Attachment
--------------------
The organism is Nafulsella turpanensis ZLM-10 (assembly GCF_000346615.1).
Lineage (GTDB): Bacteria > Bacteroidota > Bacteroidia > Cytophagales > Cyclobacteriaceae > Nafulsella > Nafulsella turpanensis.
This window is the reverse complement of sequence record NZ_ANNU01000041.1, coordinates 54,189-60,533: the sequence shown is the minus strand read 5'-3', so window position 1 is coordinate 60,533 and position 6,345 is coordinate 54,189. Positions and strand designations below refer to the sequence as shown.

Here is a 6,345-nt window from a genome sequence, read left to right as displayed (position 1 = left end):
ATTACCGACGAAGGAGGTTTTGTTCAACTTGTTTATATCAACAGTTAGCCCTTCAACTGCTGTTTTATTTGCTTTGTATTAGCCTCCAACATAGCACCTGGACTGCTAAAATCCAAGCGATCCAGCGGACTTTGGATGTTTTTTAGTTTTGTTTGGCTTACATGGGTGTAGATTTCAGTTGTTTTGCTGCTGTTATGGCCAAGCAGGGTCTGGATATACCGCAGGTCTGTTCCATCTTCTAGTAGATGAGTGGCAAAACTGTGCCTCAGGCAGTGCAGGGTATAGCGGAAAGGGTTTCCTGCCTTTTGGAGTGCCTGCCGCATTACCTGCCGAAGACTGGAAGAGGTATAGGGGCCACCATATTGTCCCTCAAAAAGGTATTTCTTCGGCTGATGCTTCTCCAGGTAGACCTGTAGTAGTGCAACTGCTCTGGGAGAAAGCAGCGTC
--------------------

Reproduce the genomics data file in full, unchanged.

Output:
The organism is Nafulsella turpanensis ZLM-10 (assembly GCF_000346615.1).
Lineage (GTDB): Bacteria > Bacteroidota > Bacteroidia > Cytophagales > Cyclobacteriaceae > Nafulsella > Nafulsella turpanensis.
This window is the reverse complement of sequence record NZ_ANNU01000041.1, coordinates 54,189-60,533: the sequence shown is the minus strand read 5'-3', so window position 1 is coordinate 60,533 and position 6,345 is coordinate 54,189. Positions and strand designations below refer to the sequence as shown.

Here is a 6,345-nt window from a genome sequence, read left to right as displayed (position 1 = left end):
ATTACCGACGAAGGAGGTTTTGTTCAACTTGTTTATATCAACAGTTAGCCCTTCAACTGCTGTTTTATTTGCTTTGTATTAGCCTCCAACATAGCACCTGGACTGCTAAAATCCAAGCGATCCAGCGGACTTTGGATGTTTTTTAGTTTTGTTTGGCTTACATGGGTGTAGATTTCAGTTGTTTTGCTGCTGTTATGGCCAAGCAGGGTCTGGATATACCGCAGGTCTGTTCCATCTTCTAGTAGATGAGTGGCAAAACTGTGCCTCAGGCAGTGCAGGGTATAGCGGAAAGGGTTTCCTGCCTTTTGGAGTGCCTGCCGCATTACCTGCCGAAGACTGGAAGAGGTATAGGGGCCACCATATTGTCCCTCAAAAAGGTATTTCTTCGGCTGATGCTTCTCCAGGTAGACCTGTAGTAGTGCAACTGCTCTGGGAGAAAGCAGCGTC